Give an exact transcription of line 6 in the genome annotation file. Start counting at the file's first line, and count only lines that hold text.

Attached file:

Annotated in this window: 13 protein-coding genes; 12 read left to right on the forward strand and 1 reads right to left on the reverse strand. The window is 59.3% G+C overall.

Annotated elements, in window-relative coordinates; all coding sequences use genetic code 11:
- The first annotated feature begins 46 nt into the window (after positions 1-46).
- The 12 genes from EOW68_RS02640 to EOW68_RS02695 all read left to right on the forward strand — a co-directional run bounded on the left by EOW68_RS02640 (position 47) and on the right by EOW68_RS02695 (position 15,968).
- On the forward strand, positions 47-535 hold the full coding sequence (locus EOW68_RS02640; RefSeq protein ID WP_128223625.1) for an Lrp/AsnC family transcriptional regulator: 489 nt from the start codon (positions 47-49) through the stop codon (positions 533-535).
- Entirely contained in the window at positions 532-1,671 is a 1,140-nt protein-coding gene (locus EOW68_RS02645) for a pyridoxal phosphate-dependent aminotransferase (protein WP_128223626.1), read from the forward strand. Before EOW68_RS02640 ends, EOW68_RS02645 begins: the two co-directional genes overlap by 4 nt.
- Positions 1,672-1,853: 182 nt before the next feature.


- Entirely contained in the window at positions 532-1,671 is a 1,140-nt protein-coding gene (locus EOW68_RS02645) for a pyridoxal phosphate-dependent aminotransferase (protein WP_128223626.1), read from the forward strand. Before EOW68_RS02640 ends, EOW68_RS02645 begins: the two co-directional genes overlap by 4 nt.